Life Scout Adds Permaculture to Pleasant Hill Middle School Garden
By Nikolo Vo
When I was a student at the Conserve School in Wisconsin last year, I first learned about permaculture from a presentation made by Bill Wilson, a founder of the Midwest Permaculture Association. The ideas he detailed really caught my imagination, as it showed a way that we could use nature’s natural processes to sustain human goals. I had originally wanted to do a project with these systems in my own backyard, but with the clay soil and the lack of sunlight due to too many big trees, the planting conditions were less than optimal. When the opportunity came to incorporate permaculture into my Eagle Project, I jumped at the chance.
I am a junior at Campolindo High School in Moraga and a Life Scout in Troop 224 in Lafayette. For my Eagle Scout project, I worked with Pleasant Hill Middle School to restore and improve their campus. One garden bed stayed a conventional, flat-bed garden. We dug it out, amended the soil and then returned the dirt to the bed and topped with straw for weed control and moisture retention.
The other garden bed was a much bigger project. We converted it into a hugelkultur mound. A “hugelkultur” mound uses principles of permaculture to make agriculture more sustainable by allowing the grower to reap maximum yield with minimum effort and minimal use of irrigation. First, we dug out the existing bed through matted roots and compressed clay soil to about 12 to 15 inches below grade. Then we added a 2 x 10 piece of wood all around it to increase its height. The fun part came next. We filled the empty bed with about 10 cubic yards of organic material, ranging from dead wood, horse manure, branches, fresh lawn clippings and mulch. The hugelkultur mound we built stands 3 feet off the ground. It will require minimum watering and provide a constant/long-term source of nutrients to various garden organisms. My Eagle project beautified the front of the school, and retrofitted the garden.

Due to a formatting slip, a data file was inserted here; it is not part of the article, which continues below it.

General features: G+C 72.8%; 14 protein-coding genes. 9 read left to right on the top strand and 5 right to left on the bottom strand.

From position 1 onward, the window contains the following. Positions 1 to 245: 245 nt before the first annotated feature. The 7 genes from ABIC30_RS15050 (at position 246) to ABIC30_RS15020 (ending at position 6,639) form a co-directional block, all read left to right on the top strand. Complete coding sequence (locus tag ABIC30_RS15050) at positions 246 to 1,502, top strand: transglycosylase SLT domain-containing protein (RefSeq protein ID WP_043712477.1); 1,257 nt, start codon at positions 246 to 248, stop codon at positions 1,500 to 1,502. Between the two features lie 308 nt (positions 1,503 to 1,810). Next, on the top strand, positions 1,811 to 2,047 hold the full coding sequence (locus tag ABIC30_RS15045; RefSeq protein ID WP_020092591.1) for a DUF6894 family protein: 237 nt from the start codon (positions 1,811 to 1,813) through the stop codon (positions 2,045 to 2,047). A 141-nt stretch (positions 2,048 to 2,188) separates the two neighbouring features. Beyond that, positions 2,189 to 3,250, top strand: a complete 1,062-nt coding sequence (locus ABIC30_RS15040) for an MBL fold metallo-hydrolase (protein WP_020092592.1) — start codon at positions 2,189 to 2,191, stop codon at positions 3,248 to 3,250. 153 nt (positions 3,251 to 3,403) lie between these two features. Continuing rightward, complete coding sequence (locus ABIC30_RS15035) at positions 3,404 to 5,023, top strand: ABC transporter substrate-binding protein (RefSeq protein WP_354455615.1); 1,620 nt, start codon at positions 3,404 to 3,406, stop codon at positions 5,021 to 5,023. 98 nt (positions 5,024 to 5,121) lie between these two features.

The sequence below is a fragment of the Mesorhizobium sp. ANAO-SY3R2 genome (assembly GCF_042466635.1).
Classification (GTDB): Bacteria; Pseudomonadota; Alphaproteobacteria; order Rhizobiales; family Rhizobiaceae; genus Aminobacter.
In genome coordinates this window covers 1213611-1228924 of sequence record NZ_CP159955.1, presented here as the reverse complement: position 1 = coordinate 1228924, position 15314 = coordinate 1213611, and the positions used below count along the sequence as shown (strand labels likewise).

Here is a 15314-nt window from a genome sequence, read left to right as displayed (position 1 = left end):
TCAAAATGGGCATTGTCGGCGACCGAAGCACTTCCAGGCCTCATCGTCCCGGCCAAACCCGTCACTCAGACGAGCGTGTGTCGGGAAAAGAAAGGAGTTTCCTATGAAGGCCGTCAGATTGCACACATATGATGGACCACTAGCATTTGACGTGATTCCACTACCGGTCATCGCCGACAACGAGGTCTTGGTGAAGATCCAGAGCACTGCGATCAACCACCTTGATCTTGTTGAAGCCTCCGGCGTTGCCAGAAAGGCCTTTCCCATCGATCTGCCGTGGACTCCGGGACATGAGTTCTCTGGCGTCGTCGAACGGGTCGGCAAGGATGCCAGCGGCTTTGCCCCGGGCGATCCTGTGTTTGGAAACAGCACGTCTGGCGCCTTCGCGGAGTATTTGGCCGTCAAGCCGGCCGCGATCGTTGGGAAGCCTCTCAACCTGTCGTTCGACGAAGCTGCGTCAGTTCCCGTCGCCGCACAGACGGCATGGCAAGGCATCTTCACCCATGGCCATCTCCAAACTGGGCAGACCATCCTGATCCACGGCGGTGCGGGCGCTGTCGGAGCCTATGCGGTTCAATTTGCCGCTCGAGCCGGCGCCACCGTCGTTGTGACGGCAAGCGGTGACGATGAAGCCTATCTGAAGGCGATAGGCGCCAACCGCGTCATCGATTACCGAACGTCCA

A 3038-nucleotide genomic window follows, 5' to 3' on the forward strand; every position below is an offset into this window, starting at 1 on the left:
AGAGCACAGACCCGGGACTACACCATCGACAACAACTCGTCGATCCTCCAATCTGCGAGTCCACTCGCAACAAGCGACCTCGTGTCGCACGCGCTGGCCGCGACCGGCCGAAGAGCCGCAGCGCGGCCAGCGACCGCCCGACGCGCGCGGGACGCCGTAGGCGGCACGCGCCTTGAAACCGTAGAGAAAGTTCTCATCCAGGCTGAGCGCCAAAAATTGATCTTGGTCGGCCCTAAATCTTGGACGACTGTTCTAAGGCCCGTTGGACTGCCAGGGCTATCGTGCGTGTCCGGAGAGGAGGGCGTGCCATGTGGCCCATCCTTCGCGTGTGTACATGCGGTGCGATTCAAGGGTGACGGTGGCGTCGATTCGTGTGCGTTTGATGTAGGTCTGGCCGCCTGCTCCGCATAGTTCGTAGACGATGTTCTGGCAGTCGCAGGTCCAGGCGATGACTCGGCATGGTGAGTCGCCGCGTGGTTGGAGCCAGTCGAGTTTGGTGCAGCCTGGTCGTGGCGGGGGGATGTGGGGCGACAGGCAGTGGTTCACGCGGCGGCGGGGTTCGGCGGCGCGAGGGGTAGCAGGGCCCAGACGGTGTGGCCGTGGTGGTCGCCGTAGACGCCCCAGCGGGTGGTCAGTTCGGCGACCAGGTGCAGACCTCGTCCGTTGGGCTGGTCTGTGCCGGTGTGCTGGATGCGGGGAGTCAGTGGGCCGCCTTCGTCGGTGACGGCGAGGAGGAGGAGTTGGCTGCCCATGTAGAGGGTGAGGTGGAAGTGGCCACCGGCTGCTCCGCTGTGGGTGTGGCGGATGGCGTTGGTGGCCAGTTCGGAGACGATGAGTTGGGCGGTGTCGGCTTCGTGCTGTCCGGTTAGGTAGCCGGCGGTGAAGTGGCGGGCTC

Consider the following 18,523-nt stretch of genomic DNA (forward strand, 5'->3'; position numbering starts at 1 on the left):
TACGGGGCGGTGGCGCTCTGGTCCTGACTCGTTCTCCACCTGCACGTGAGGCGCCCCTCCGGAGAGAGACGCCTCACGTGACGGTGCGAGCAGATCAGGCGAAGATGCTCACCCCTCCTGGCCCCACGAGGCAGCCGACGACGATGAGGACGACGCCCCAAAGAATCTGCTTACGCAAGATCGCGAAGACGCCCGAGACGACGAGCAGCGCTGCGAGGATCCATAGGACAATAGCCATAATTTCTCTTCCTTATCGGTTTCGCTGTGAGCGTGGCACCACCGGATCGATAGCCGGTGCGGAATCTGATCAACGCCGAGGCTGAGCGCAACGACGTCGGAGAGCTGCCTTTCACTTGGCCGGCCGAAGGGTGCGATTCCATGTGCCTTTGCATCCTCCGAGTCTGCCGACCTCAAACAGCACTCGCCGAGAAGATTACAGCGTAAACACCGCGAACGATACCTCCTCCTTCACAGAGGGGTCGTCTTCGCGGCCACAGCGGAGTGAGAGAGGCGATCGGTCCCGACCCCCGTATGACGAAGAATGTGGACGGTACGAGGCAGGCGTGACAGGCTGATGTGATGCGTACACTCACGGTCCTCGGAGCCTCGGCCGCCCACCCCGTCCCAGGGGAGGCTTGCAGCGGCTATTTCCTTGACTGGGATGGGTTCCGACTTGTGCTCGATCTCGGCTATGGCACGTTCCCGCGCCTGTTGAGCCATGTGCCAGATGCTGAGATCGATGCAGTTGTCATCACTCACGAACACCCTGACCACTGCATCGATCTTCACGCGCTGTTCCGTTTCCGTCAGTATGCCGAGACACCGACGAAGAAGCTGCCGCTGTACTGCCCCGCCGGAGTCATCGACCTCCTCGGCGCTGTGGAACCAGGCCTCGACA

The project turned out extremely well thanks to the exceptional volunteers that came out to help. The sanding, priming, and painting of the benches was completed Friday afternoon by a crew of younger scouts. The rest of the manual labor was completed on Saturday morning/afternoon with a team of younger and older scouts as well as adult leaders and parents. In all, 26 volunteers participated in my Eagle Project contributing 155 hours in total.
The biggest part of the whole project was the digging. And boy, was there a lot of it. With the hugelkultur mound alone, there an estimated 8 cubic yards of dirt that needed to be removed before the stacking and layering could even begin. The mound, in the end, turned out quite well. The materials brought fit perfectly into the space and size restrictions that be had designed.There were no problems with the construction or design.
This project will impact many of the students, faculty, and staff that use the Pleasant Hill Middle School campus. I’m looking forward to hearing back from science teacher Laura Wilson who will be performing various experiments on the differences between the two different beds with her students.
The garden modifications will provide a new testing ground for the school’s science program to experiment with, as well as providing a boost to their study of sustainability and agriculture.